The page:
\[ (\Phi\circ\Psi)(x,z) = \sum_{y\text{ in }Y}\Phi_x^y \times \Psi_y^z . \]

Are coends (\(\int^c\)), sums (\(\sum_c\)), and existential quantifiers (\(\exists_c\)) all related in some way ( I suspect they're all examples of folds of some sort)?

`[Bartosz Milewski](https://bartoszmilewski.com/2017/07/07/profunctor-optics-the-categorical-view/) gives composition of profunctors as a coend, \\[ (\Phi\circ\Psi)(x,z) = \int^{y\text{ in }Y}\Phi(x,y)\otimes\Psi(y,z), \\] but for \\(Bool\\)-profunctors we have \\[ (\Phi\circ\Psi)(x,z) = \exists_{y\text{ in }Y}.\Phi(x,y) \land \Psi(y,z), \\] and also above we've also seen that composition of profunctors this could also be seen as matrix multiplication, \\[ (\Phi\circ\Psi)(x,z) = \sum_{y\text{ in }Y}\Phi_x^y \times \Psi_y^z . \\] Are coends (\\(\int^c\\)), sums (\\(\sum_c\\)), and existential quantifiers (\\(\exists_c\\)) all related in some way ( I suspect they're all examples of folds of some sort)?`

Well sums and existential quantifiers are almost the same thing in type theory.

My guess is that sums and existentials /are/ coends of some sort, because then the formula given would be valid for all cases.

`Well sums and existential quantifiers are almost the same thing in type theory. My guess is that sums and existentials /are/ coends of some sort, because then the formula given would be valid for all cases.`

Anindya

Yeah that makes sense. Thanks.

`Anindya >thing is that if we had a linear map \\(\phi : \mathbb{R}^3 \rightarrow \mathbb{R}^2\\) we would represent that as a matrix with 2 rows and 3 columns. >so by analogy the feasibility relation \\(\Phi : X \nrightarrow Y\\) should be represented by a matrix with \\(|Y|\\) rows and \\(|X|\\) columns. Yeah that makes sense. Thanks.`

Keith wrote:

Yes, good point! As you suggest, these are two special cases of something a bit more general.

Bartosz is composing profunctors between

categories, and above you are composing functors between\(\mathbf{Bool}\)-enriched categories. In Lecture 63 we will see how to compose profunctors betweencategories enriched over commutative quantales. These include \(\mathbf{Bool}\)-enriched categories as a special case... but not categories!So, to get a generalization that covers the two examples you just gave, we'd need to go a bit higher, and consider profunctor between

categories enriched over closed cocomplete symmetric monoidal categories.We may not reach that level of generality in this course. But that's the right level of generality for fully understanding enriched profunctors. Sums, existential quantifiers, colimits and coends are all special cases of 'weighted colimits'. Basically they're all ways to think about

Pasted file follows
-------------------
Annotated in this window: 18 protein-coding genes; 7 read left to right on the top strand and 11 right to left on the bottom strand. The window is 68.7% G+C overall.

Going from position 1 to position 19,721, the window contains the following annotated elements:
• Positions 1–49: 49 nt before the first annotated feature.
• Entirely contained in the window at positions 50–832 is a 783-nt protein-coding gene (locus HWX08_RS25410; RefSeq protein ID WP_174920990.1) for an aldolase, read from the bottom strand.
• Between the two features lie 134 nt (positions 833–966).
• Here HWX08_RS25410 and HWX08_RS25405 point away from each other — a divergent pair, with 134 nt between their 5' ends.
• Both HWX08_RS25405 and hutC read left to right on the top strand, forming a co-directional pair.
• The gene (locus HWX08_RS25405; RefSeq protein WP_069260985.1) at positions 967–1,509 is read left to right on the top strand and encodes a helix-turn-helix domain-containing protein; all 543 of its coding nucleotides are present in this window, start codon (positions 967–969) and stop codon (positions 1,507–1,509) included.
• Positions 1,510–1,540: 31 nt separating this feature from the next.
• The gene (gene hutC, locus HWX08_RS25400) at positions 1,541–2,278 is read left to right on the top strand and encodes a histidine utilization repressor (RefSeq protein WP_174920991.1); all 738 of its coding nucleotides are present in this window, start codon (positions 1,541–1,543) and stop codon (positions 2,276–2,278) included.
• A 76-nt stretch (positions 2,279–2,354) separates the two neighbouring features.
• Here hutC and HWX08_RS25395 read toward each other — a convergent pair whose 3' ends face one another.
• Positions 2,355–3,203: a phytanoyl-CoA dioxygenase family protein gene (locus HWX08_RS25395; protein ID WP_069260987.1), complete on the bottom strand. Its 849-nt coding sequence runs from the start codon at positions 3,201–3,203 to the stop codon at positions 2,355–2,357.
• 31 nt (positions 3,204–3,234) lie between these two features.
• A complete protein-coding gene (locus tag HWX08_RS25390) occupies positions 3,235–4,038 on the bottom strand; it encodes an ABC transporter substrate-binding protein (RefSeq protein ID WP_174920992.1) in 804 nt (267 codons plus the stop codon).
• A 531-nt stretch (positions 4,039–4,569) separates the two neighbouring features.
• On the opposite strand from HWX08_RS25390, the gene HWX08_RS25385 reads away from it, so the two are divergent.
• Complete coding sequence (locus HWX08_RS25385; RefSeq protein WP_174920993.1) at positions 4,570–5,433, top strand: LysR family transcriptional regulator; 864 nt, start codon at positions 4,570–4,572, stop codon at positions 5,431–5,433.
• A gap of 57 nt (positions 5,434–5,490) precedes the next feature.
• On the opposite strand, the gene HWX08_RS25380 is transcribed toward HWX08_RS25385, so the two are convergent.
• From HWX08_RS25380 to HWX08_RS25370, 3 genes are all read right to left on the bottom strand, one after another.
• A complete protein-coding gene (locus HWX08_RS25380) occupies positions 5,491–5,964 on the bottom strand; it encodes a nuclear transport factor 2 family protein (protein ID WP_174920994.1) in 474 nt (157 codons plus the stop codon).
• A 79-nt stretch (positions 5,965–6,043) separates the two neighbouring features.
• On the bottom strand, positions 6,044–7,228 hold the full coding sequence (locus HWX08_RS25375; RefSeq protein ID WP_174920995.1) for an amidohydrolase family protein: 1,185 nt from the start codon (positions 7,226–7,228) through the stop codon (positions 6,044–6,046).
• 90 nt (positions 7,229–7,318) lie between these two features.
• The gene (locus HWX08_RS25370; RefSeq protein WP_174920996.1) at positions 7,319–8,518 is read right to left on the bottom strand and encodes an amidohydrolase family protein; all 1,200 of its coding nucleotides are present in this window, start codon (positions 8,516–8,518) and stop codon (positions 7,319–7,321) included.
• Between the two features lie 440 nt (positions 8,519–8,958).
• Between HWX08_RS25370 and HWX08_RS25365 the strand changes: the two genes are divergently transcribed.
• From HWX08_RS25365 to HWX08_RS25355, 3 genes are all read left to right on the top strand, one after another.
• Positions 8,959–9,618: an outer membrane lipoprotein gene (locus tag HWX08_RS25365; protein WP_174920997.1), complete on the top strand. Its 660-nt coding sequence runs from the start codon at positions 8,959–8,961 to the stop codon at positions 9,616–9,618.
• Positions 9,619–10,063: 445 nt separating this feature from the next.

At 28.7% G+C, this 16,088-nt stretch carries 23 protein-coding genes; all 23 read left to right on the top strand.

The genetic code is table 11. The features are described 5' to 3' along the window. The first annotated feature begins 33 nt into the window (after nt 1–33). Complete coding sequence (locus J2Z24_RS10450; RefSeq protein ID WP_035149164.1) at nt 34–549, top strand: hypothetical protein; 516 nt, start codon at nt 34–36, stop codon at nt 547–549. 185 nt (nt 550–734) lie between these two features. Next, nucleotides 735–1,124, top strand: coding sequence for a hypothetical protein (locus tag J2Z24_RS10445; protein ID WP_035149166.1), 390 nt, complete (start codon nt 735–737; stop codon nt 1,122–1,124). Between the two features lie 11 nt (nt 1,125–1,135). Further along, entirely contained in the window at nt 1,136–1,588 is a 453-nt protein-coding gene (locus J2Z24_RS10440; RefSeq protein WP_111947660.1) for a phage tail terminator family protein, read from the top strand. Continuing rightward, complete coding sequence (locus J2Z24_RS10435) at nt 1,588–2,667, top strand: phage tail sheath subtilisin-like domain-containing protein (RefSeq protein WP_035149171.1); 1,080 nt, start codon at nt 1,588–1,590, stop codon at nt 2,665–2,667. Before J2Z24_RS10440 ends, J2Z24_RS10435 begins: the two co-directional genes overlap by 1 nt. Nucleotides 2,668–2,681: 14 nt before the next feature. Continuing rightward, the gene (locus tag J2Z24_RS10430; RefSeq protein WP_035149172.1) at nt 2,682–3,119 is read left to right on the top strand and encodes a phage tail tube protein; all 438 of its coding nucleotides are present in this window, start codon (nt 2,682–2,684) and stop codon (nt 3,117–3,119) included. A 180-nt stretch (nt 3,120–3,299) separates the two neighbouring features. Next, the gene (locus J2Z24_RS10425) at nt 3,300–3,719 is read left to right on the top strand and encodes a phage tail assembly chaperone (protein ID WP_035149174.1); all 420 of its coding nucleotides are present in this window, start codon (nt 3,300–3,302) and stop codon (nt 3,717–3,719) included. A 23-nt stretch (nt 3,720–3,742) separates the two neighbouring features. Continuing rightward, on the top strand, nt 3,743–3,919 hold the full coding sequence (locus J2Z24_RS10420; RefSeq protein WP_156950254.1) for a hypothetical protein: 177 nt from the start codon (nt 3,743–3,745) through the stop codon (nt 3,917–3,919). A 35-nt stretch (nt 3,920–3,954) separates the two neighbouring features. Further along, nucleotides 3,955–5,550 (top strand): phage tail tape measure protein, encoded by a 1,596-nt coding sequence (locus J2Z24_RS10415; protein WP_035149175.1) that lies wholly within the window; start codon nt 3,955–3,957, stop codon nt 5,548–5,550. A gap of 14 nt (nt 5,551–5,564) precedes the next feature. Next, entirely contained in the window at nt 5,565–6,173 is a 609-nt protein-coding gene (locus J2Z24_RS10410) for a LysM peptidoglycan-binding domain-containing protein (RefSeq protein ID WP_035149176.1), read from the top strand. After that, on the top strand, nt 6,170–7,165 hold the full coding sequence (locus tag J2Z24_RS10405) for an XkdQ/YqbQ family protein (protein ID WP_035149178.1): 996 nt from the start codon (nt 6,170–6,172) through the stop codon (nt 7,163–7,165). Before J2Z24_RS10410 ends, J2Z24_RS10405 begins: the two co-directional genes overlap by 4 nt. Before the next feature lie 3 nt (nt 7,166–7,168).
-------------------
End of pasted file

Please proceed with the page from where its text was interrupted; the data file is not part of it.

addition.This seems like a fun introduction to these issues, but learning this stuff takes real work:

Nice reference to the Doors song!

`<img width = "100" src = "http://math.ucr.edu/home/baez/mathematical/warning_sign.jpg"> Keith wrote: > [Bartosz Milewski](https://bartoszmilewski.com/2017/07/07/profunctor-optics-the-categorical-view/) gives composition of profunctors as a coend, > \\[ > (\Phi\circ\Psi)(x,z) = \int^{y\text{ in }Y}\Phi(x,y)\otimes\Psi(y,z), > \\] >but for \\(\mathbf{Bool}\\)-profunctors we have > \\[ >(\Phi\circ\Psi)(x,z) = \exists_{y\text{ in }Y}.\Phi(x,y) \land \Psi(y,z), > \\] Yes, good point! As you suggest, these are two special cases of something a bit more general. Bartosz is composing profunctors between _categories_, and above you are composing functors between _\\(\mathbf{Bool}\\)-enriched categories_. In Lecture 63 we will see how to compose profunctors between _categories enriched over commutative quantales_. These include \\(\mathbf{Bool}\\)-enriched categories as a special case... but not categories! So, to get a generalization that covers the two examples you just gave, we'd need to go a bit higher, and consider profunctor between _categories enriched over closed cocomplete symmetric monoidal categories_. We may not reach that level of generality in this course. But that's the right level of generality for fully understanding enriched profunctors. Sums, existential quantifiers, colimits and coends are all special cases of 'weighted colimits'. Basically they're all ways to think about _addition_. This seems like a fun introduction to these issues, but learning this stuff takes real work: * Fosco Loregian, [This is the (co)end, my only (co)friend](https://arxiv.org/abs/1501.02503). Nice reference to the Doors song!`